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Ibritumomab tiuxetan, also sold under the trade name Zevalin®, is a monoclonal antibody radioimmunotherapy treatment for some forms of B cell non-Hodgkin's lymphoma, a myeloproliferative disorder of the lymphatic system. The drug uses the monoclonal mouse IgG1 antibody ibritumomab (pronounced as
Additional recommended knowledge
Mechanism of action
The antibody binds to the CD20 antigen found on the surface of normal and malignant B cells (but not B cell precursors), allowing radiation from the attached isotope (mostly beta emission) to kill it and some nearby cells. In addition, the antibody itself may trigger cell death via antibody-dependent cell-mediated cytotoxicity (ADCC), complement-dependent cytotoxicity (CDC), and apoptosis. Together, these actions eliminate B cells from the body, allowing a new population of healthy B cells to develop from lymphoid stem cells.
In order to qualify for Zevalin, a patient needs to have bone marrow involvement of < 25% and > 15% bone marrow cellularity. Since Zevalin is known to cause cytopenias, platelet and neutrophil counts are also taken pretreatment. Since a murine antibody is used, the patient might also be tested for Human Anti Mouse Antibodies (HAMA). Having bulky disease does not disqualify a patient.
The Zevalin regimen takes 7-9 days, with two administrations of Zevalin. Each dose is preceded by Rituxan, in order to pre-deplete B lymphocytes. The dose of Rituxan given here is less than the usual dose.
The first dose uses Indium-111 Zevalin for imaging. Indium-111 emits some gamma radiation, which can be picked up by the gamma camera. A scan is done to assess biodistribution of the drug. This test dose is used to determine that no excess amounts go to the marrow, liver, etc. in this particular patient.
If the gamma scan shows no altered biodistribution, then the second dose is given, using Yttrium-90 Zevalin as the actual treatment. Yttrium-90 emits the cell-killing beta radiation.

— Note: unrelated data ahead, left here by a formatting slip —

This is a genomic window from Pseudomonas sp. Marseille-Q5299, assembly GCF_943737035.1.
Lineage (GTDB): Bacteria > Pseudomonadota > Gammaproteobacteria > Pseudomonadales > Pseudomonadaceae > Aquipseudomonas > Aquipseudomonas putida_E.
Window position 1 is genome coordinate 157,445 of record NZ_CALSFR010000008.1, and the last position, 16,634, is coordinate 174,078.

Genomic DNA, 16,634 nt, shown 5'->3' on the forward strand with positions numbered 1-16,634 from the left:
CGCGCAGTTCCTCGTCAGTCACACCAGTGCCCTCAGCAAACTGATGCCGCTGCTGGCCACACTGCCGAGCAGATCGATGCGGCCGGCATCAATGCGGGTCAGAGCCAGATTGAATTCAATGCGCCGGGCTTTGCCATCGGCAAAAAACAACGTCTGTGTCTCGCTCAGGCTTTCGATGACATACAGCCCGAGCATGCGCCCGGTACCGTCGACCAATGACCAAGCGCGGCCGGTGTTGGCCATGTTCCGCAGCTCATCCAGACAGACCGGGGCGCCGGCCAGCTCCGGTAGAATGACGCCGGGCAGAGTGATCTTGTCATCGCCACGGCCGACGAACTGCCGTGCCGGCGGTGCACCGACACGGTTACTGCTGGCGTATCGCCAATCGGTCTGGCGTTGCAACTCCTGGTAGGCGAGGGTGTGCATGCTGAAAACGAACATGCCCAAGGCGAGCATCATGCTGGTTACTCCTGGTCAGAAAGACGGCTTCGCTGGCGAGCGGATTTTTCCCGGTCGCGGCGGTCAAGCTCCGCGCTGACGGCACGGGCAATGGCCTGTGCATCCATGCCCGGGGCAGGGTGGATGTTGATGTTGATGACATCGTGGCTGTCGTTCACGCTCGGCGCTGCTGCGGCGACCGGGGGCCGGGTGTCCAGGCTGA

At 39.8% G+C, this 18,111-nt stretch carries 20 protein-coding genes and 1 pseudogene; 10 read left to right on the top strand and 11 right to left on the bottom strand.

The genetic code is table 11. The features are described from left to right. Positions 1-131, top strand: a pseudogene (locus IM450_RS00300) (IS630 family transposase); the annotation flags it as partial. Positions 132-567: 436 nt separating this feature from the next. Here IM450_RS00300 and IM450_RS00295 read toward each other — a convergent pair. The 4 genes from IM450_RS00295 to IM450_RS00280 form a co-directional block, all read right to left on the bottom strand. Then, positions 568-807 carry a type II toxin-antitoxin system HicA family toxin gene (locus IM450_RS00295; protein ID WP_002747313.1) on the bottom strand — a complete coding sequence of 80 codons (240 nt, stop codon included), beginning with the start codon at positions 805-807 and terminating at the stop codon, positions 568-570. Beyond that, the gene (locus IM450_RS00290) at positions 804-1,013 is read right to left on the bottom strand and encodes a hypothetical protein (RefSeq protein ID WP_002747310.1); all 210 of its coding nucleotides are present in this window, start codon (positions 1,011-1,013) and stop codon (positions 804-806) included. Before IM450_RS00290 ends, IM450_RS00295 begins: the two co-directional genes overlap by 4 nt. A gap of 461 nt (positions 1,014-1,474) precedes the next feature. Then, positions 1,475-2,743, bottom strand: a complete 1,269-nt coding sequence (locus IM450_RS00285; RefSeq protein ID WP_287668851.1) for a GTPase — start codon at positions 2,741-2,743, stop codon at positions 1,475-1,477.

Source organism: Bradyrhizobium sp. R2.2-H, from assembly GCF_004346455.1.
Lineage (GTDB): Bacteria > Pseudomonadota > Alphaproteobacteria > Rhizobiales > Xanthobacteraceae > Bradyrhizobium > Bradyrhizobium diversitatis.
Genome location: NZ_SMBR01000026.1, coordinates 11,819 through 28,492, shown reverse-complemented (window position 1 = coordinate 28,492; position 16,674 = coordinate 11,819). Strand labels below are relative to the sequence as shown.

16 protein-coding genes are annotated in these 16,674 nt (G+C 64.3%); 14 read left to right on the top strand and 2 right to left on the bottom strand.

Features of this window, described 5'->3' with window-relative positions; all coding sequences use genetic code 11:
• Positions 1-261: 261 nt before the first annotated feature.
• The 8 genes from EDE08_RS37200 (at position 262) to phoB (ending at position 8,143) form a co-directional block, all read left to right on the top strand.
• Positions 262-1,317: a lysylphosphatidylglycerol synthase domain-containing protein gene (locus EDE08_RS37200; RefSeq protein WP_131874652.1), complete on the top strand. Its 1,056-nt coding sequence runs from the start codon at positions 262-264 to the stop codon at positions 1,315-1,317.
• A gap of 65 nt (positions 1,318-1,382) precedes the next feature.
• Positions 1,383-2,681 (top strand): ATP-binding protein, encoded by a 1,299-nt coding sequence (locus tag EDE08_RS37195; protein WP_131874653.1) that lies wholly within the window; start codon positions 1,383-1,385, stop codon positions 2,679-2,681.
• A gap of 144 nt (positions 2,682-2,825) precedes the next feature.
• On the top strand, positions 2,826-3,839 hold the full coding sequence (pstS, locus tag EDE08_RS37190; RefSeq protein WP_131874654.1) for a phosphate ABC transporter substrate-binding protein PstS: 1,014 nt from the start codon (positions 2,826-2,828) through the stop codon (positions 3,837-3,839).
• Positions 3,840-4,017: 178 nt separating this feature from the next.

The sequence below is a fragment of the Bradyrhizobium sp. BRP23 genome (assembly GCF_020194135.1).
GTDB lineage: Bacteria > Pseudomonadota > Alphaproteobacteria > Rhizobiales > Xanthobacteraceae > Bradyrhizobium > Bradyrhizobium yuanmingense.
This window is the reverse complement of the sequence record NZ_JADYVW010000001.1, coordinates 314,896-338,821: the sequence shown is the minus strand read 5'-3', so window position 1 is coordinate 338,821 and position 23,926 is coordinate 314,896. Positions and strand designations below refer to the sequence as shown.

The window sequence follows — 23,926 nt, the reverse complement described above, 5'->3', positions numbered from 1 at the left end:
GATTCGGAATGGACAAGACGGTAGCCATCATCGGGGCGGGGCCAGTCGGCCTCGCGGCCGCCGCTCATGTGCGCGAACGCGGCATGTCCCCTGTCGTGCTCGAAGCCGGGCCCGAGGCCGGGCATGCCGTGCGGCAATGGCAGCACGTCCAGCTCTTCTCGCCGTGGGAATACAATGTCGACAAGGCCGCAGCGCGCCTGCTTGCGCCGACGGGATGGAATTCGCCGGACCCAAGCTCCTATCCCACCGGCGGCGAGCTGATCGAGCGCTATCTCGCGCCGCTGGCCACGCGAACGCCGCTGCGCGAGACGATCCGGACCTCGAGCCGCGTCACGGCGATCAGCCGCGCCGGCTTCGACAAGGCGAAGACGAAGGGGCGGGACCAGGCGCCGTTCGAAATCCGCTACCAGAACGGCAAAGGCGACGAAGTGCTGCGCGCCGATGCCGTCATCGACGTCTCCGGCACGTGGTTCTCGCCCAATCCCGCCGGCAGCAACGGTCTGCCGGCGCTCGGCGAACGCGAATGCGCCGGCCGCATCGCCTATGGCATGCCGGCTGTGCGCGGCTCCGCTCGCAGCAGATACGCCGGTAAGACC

Ibritumomab tiuxetan is administered by intravenous infusion which usually lasts around 10 minutes. Only acrylic shielding is needed, not lead.
Treatment with Zevalin showed higher response rates in clinical trials compared to treatment with only Rituxan (similar to Zevalin, but without the attached radioisotope), and showed very promising results for patients who no longer respond to Rituxan.
In patients With Relapsed or Refractory Low-Grade, Follicular, or Transformed B-cell NHL, where no prior anti-CD20 therapy was allowed, the OR was 80% / 50% and CR was 34% / 20%, comparing Zevalin to Rituxan. 
However, in a Phase II study on Zevalin with the more aggressive mantle cell lymphoma, the OR was only 42% and CR was 26%.
Developed by the IDEC Pharmaceuticals, which is now part of Biogen Idec, ibritumomab tiuxetan was the first radioimmunotherapy drug approved by the Food and Drug Administration (FDA) in 2002 to treat cancer.
In August 2007, Cell Therapeutics Inc announced plans to buy the U.S. rights to sell, market, and distribute this radioactive antibody from Biogen for approximately US$30 million, or the equivalent of about two years' net sales revenue in the U.S. for the drug. Outside of the U.S., Bayer Schering continues to have the rights to the drug.
Zevalin®, which is not available in a generic form because it is still under patent protection, is currently the most expensive drug available given in a single dose, costing over US$24,000 for the average dose. However, Zevalin is essentially an entire course of lymphoma therapy which is delivered in 7-9 days, with one visit for imaging, one visit for a gamma scan, and one visit for the actual therapeutic dose. Compared to other monoclonal antibody treatments (many of which are well over US$40,000 for a course of therapy), this drug is priced in the middle for many of these therapies.
Categories: Monoclonal antibodies | Cancer treatments
|This article is licensed under the GNU Free Documentation License. It uses material from the Wikipedia article "Ibritumomab_tiuxetan". A list of authors is available in Wikipedia.|